The business leaders of the Electrification Coalition gathered in Washington, DC, today to discuss the state of legislation designed to deploy electric vehicles and infrastructure and to release the Fleet Electrification Roadmap, a comprehensive analysis of the business case for electric-drive technology adoption among the more than 16 million commercial, corporate, and
government fleet vehicles in the United States.
“Since the Electrification Coalition was formed one year ago, we have made enormous progress in moving electric vehicles to the forefront of the nation’s energy policy conversation,” Coalition Member Frederick W. Smith, Chairman, President, and CEO of FedEx Corporation, said. “Our main focus continues to be the promotion of a comprehensive policy framework for accelerating consumer adoption of PHEVs and EVs. But it is important to consider all of the applications where electric drive technology makes sense, and what we have found is that the case is very strong for a number of fleet applications over the next five years. Fleet electrification alone will not solve our pressing energy security challenges, but by bringing costs down, it will provide a critical boost to the consumer electric vehicle market.”
The Fleet Roadmap is geared toward demonstrating targeted opportunities in which the lower operating costs of electric drive vehicles, coupled with the operational norms of commercial and government fleets, could make adoption of PHEVs and EVs highly attractive. The report includes a detailed examination of commercial and government fleets, highlighting common practices that could make them significant early adopters of EVs and PHEVs. The Fleet Roadmap also identifies the most significant technological challenges facing fleet operators, and recommends targeted public policies to help overcome those challenges, including:
- Tax credits for light-duty PHEVs and EVs deployed in fleets
- Tax credits for medium- and heavy-duty PHEVs and EVs
- Clean renewable energy bonds for infrastructure
- Guarantee of residual value for the first generation of lithium-ion batteries
- Federal fleet electrification, including the Postal Service
The Fleet Roadmap also presents the results of detailed total cost of ownership modeling for PHEVs and EVs in fleet applications for a number of industries. The analysis suggests that with targeted, temporary policies in place, fleet adoption of PHEVs and EVs could result in a cumulative 200,000 vehicles on the road by 2015.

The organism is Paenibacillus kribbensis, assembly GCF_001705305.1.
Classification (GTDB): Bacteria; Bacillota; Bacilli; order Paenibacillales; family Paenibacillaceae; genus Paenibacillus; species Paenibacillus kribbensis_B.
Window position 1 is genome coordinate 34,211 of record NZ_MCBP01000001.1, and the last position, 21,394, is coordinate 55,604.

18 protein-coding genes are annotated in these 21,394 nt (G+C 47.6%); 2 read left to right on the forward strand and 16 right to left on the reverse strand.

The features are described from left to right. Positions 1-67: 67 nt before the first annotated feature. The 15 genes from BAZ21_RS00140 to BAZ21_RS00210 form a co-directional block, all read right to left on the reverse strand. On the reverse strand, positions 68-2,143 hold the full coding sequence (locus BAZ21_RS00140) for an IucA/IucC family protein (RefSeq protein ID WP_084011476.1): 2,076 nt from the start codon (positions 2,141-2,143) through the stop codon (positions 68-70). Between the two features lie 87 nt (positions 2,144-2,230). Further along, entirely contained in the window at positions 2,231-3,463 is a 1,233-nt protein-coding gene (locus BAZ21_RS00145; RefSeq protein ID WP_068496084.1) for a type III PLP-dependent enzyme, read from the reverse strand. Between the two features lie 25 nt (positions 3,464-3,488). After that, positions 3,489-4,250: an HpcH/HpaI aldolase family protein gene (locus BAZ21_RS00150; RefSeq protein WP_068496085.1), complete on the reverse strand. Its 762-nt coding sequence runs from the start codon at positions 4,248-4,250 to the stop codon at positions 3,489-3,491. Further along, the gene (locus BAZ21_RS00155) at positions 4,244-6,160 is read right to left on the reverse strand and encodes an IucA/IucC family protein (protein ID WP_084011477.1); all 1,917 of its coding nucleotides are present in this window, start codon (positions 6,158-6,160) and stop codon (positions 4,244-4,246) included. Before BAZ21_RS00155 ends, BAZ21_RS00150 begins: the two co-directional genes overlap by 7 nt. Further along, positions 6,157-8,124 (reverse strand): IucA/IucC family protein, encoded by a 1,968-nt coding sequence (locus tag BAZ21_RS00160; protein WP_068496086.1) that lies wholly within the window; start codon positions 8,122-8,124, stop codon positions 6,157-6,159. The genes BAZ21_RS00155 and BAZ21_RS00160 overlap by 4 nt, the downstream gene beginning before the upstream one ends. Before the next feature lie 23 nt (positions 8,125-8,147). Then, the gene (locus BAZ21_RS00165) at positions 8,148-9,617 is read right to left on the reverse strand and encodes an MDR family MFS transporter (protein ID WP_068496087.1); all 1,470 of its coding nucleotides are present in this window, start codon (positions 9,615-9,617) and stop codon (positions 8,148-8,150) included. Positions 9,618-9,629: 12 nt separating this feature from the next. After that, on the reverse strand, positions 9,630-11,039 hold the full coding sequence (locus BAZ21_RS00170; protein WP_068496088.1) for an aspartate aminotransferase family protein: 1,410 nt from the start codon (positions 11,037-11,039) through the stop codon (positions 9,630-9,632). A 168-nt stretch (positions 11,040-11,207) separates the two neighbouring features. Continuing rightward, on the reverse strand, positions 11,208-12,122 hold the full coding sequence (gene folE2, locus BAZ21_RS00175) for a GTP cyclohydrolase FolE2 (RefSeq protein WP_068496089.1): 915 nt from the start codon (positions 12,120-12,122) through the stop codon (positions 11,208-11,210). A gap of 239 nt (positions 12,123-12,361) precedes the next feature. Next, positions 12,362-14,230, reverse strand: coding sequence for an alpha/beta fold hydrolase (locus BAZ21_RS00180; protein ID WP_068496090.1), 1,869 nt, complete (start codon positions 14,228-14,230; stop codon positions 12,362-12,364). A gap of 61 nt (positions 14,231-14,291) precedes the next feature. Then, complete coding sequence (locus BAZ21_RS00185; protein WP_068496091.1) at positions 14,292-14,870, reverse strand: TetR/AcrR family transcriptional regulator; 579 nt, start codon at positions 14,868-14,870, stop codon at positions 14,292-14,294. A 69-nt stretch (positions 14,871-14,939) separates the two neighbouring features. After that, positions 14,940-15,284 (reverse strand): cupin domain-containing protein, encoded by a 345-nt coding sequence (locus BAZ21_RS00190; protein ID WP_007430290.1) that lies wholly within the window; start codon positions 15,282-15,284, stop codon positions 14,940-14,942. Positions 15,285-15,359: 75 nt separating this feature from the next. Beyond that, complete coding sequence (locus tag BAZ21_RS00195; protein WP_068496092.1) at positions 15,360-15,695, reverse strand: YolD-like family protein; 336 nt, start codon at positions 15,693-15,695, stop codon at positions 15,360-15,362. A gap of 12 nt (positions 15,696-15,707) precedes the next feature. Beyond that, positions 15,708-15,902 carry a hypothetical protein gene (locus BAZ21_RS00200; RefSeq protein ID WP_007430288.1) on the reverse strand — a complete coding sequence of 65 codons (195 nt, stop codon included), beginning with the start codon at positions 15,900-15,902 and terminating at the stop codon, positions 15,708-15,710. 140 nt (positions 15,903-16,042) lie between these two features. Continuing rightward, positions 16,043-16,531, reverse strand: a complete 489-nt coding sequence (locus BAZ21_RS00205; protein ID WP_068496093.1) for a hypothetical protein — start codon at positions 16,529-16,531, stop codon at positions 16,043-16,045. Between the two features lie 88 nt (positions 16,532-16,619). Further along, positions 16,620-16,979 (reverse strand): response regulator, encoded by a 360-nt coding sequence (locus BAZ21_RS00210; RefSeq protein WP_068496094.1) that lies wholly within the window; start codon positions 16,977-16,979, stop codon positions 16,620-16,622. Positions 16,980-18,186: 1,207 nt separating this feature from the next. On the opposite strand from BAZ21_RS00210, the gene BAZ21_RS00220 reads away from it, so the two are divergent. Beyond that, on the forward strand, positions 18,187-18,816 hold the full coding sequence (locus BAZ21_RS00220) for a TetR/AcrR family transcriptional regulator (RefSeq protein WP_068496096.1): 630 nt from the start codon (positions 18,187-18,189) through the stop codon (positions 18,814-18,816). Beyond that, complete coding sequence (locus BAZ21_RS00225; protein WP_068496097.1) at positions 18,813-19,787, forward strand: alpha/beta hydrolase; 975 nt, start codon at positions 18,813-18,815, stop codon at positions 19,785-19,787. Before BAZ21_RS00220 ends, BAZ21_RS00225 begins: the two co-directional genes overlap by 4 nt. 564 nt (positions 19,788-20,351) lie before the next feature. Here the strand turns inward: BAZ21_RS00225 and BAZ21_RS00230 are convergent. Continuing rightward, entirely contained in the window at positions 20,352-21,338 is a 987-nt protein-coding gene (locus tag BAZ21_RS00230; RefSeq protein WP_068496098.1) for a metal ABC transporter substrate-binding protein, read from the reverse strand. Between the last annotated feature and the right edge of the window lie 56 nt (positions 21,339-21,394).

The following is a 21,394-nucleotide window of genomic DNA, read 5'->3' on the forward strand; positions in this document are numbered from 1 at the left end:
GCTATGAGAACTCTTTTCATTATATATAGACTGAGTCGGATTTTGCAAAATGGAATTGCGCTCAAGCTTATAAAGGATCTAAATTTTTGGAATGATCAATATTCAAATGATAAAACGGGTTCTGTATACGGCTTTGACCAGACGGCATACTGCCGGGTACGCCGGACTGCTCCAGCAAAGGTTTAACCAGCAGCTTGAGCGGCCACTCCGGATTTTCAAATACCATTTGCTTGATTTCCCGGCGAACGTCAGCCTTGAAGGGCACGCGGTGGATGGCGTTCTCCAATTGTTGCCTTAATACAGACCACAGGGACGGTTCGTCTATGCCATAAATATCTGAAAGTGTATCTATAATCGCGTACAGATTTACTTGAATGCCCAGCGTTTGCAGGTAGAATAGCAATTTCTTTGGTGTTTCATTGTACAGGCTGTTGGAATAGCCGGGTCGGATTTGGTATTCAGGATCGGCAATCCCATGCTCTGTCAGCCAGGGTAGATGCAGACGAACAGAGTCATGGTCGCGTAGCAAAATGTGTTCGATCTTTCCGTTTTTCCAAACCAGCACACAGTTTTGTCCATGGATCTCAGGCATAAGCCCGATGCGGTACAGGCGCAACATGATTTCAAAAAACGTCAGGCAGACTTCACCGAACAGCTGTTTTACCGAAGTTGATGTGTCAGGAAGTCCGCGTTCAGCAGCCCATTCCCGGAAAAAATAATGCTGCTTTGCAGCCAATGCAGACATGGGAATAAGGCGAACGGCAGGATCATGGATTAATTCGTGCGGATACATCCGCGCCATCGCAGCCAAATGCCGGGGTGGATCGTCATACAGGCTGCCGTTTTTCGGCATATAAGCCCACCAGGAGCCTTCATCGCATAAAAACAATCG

PRTM, a global management consulting firm, partnered with the Electrification Coalition to provide the electric vehicle market analysis, technical input, and life cycle cost modeling for the Fleet Electrification Roadmap.
The Electrification Coalition, launched in November 2009, is committed to promoting policies and actions that facilitate the deployment of electric vehicles on a mass scale in order to combat the economic, environmental, and national security threats posed by our nation’s dependence on petroleum. The EC’s 2009 Electrification Roadmap proposed a set of policies in which geographic areas would compete to be selected as electrification deployment communities, in which targeted, temporary financial incentives are employed so that all of the elements of an electrified transportation system are deployed simultaneously.
On May 27, Republicans and Democrats in both the House and the Senate introduced legislation that largely echoed the Roadmap. A version of the legislation was approved by the Senate Energy and Natural Resources Committee on an overwhelming bipartisan 19-4 vote on July 21. The proposal was shortly thereafter included in energy legislation introduced by Senate Majority Leader Harry Reid. Days later, Senate Republican Leader Mitch McConnell emerged from a meeting with President Obama and said that electric vehicles represented one of the areas in which Republicans could work with the White House. After this month’s mid-term elections, both President Obama and Senator McConnell reiterated their belief that electric vehicles represent an area in which Republicans and Democrats can agree.
Read Electric Vehicle Technology Explained from Amazon.